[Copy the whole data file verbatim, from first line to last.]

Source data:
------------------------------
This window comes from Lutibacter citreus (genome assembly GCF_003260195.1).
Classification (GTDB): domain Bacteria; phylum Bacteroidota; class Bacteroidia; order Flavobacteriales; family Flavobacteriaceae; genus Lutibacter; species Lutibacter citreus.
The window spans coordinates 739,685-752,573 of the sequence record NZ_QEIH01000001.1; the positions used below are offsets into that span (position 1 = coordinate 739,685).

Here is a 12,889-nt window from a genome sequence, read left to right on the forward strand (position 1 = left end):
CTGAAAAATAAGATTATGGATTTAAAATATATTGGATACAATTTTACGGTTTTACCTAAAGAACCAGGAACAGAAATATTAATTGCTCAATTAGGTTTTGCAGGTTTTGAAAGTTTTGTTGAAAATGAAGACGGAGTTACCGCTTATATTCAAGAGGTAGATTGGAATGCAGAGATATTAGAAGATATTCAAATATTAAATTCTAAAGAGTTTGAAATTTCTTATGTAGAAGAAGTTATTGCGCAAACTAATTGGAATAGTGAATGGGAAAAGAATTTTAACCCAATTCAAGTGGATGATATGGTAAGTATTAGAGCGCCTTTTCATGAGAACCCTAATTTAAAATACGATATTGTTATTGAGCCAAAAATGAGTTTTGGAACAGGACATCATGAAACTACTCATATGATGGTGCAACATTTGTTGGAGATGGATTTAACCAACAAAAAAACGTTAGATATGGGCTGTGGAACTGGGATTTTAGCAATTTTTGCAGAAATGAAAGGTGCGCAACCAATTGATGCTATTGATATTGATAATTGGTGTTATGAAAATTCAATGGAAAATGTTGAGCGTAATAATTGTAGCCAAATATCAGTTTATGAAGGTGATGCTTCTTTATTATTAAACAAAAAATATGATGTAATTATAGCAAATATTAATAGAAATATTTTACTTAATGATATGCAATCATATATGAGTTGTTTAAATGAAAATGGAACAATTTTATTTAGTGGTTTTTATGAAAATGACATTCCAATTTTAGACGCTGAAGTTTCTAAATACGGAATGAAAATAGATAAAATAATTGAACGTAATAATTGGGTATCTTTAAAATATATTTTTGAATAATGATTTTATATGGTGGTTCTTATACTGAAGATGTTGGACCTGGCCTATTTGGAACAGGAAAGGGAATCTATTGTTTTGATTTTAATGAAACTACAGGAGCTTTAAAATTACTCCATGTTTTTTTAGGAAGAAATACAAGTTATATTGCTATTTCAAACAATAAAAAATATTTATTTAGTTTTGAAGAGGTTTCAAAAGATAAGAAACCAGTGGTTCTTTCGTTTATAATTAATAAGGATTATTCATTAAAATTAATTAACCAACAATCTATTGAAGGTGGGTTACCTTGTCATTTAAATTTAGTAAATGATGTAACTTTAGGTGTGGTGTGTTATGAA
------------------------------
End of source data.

This window comes from Lutibacter citreus (genome assembly GCF_003260195.1).
Classification (GTDB): domain Bacteria; phylum Bacteroidota; class Bacteroidia; order Flavobacteriales; family Flavobacteriaceae; genus Lutibacter; species Lutibacter citreus.
The window spans coordinates 739,685-752,573 of the sequence record NZ_QEIH01000001.1; the positions used below are offsets into that span (position 1 = coordinate 739,685).

Here is a 12,889-nt window from a genome sequence, read left to right on the forward strand (position 1 = left end):
CTGAAAAATAAGATTATGGATTTAAAATATATTGGATACAATTTTACGGTTTTACCTAAAGAACCAGGAACAGAAATATTAATTGCTCAATTAGGTTTTGCAGGTTTTGAAAGTTTTGTTGAAAATGAAGACGGAGTTACCGCTTATATTCAAGAGGTAGATTGGAATGCAGAGATATTAGAAGATATTCAAATATTAAATTCTAAAGAGTTTGAAATTTCTTATGTAGAAGAAGTTATTGCGCAAACTAATTGGAATAGTGAATGGGAAAAGAATTTTAACCCAATTCAAGTGGATGATATGGTAAGTATTAGAGCGCCTTTTCATGAGAACCCTAATTTAAAATACGATATTGTTATTGAGCCAAAAATGAGTTTTGGAACAGGACATCATGAAACTACTCATATGATGGTGCAACATTTGTTGGAGATGGATTTAACCAACAAAAAAACGTTAGATATGGGCTGTGGAACTGGGATTTTAGCAATTTTTGCAGAAATGAAAGGTGCGCAACCAATTGATGCTATTGATATTGATAATTGGTGTTATGAAAATTCAATGGAAAATGTTGAGCGTAATAATTGTAGCCAAATATCAGTTTATGAAGGTGATGCTTCTTTATTATTAAACAAAAAATATGATGTAATTATAGCAAATATTAATAGAAATATTTTACTTAATGATATGCAATCATATATGAGTTGTTTAAATGAAAATGGAACAATTTTATTTAGTGGTTTTTATGAAAATGACATTCCAATTTTAGACGCTGAAGTTTCTAAATACGGAATGAAAATAGATAAAATAATTGAACGTAATAATTGGGTATCTTTAAAATATATTTTTGAATAATGATTTTATATGGTGGTTCTTATACTGAAGATGTTGGACCTGGCCTATTTGGAACAGGAAAGGGAATCTATTGTTTTGATTTTAATGAAACTACAGGAGCTTTAAAATTACTCCATGTTTTTTTAGGAAGAAATACAAGTTATATTGCTATTTCAAACAATAAAAAATATTTATTTAGTTTTGAAGAGGTTTCAAAAGATAAGAAACCAGTGGTTCTTTCGTTTATAATTAATAAGGATTATTCATTAAAATTAATTAACCAACAATCTATTGAAGGTGGGTTACCTTGTCATTTAAATTTAGTAAATGATGTAACTTTAGGTGTGGTGTGTTATGAA